Artesia Head Coach Michael Mondragon said his team struggled in the opening half.
“Thought we turned the ball over a little too much,” he said.
He said the Bulldogs were down eight at the half. Artesia adjusted the game plan at halftime.
“I really thought our pressure really got to them at times,” Mondragon said. “We just took care of the basketball and had maybe four or five turnovers in the second half.”
Artesia’s defense kept Carlsbad’s offense in check in the third period as the Cavemen scored seven points.
Senior Joe Willingham was Artesia’s leading scorer with 16 points. Junior Cody Smith had 15 points and fellow junior Tyler Greenwood had 10 points.
“Joe’s our big post inside,” Mondragon said. “He continues to play well and finish on the rim and Cody, he’s a catalyst for us, we can bring him off the bench. He’s kind of like a spark plug and plays extremely hard. Tyler defends really well, is a great shooter and can hit some big shots for us.”
Mondragon also mentioned senior guard Chaney Hardt, “(he) takes care of the ball and does a lot of good things for us.”
The Bulldogs hit the road this weekend with stops at Alamogordo on Friday and Santa Teresa on Saturday.
Mondragon said Artesia will be looking, “to get better.”
“We just gotta go and improve,” he said. “Alamogordo is going to be very athletic, we’re gonna have to make sure we keep them off the glass and make sure we guard and defend.”
Mondragon added that Artesia will also be looking to fix things and get ready for the start of district play Jan. 26 at home against Lovington.
Many times people ask, “If aliens are here, why don’t they land on the White House lawn?” Well, you may be surprised to know, in 1952, Washington, D.C. was buzzed by UFOs.
Jets were scrambled, but, according to the jet pilots, they could not catch the mysterious objects. These UFO incursions took place on several occasions, and on one of them, U.S. Air Force UFO investigators were prepared to observe the whole affair. Sure enough, they witnessed one of these events from the control tower at Washington National Airport.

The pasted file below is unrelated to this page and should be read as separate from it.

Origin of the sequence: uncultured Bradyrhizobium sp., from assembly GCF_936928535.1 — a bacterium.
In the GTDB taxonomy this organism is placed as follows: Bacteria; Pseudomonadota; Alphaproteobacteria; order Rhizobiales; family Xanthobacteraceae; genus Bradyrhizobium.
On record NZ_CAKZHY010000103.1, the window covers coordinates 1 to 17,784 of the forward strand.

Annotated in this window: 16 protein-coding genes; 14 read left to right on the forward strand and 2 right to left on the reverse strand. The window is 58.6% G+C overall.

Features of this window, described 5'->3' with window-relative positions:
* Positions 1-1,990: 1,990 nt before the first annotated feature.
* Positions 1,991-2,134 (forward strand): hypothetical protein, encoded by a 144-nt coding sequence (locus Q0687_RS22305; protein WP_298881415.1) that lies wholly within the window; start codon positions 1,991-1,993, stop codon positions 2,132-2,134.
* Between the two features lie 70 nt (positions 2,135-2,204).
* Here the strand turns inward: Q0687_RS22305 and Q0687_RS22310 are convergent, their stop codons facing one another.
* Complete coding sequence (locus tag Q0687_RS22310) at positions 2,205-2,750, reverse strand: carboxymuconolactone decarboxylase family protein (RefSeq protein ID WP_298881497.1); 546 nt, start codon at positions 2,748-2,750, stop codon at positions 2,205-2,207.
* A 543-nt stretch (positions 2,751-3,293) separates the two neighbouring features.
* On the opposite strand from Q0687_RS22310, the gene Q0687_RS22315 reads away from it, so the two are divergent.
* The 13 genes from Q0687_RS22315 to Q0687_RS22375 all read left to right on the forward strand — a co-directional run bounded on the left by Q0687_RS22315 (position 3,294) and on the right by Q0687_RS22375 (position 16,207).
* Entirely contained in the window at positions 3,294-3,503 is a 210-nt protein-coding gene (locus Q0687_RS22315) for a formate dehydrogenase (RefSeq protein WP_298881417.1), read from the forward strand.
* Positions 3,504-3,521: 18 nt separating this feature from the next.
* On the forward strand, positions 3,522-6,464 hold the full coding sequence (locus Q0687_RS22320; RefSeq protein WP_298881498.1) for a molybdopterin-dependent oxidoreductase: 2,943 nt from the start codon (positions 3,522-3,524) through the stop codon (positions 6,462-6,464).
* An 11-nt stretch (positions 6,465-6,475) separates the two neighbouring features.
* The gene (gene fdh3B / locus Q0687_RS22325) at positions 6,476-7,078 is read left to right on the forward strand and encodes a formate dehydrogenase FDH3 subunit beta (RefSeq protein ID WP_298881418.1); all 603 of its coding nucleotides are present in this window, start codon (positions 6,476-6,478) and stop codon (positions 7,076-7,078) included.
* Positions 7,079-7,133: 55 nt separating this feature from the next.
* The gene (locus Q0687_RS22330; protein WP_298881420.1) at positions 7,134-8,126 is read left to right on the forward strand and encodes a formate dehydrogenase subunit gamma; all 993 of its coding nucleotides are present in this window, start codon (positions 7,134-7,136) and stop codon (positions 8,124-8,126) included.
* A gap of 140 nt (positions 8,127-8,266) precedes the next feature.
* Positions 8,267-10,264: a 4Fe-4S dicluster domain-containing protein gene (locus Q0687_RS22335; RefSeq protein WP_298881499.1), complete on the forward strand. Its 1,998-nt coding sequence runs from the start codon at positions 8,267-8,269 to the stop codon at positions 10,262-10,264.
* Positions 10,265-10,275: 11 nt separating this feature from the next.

Perhaps the most thorough examination into the UFO issue was conducted by the U.S Air Force. They began their investigation in 1948. It was called Project Sign, then its name was changed to Project Grudge, and finally changed once again to Project Blue Book.
As for the findings, the Air Force states:
As a result of these investigations and studies and experience gained from investigating UFO reports since 1948, the conclusions of Project BLUE BOOK are: (1) no UFO reported, investigated, and evaluated by the Air Force has ever given any indication of threat to our national security; (2) there has been no evidence submitted to or discovered by the Air Force that sightings categorized as “unidentified” represent technological developments or principles beyond the range of present-day scientific knowledge; and (3) there has been no evidence indicating that sightings categorized as “unidentified” are extraterrestrial vehicles.
However, upon closer examination of the thousands of files released regarding the Blue Book investigations, it becomes apparent that the Air Force’s conclusions were not shared by everyone involved in the investigation, and that there were some truly fascinating cases that remain unsolved.
UFO sightings over Washington, D.C. in July 1952 made worldwide headlines and left the Air Force dazed and confused, according to the head of Project Blue Book at the time. The events spanned several days and included multiple radar identifications of unknown aircraft, some of which were correlated by witnesses on the ground. Many of the sightings caused the Air Force to scramble jet fighters, and in each of these cases, the UFOs outmaneuvered the jets. This all culminated into what may be the most important official Air Force UFO investigation of all time.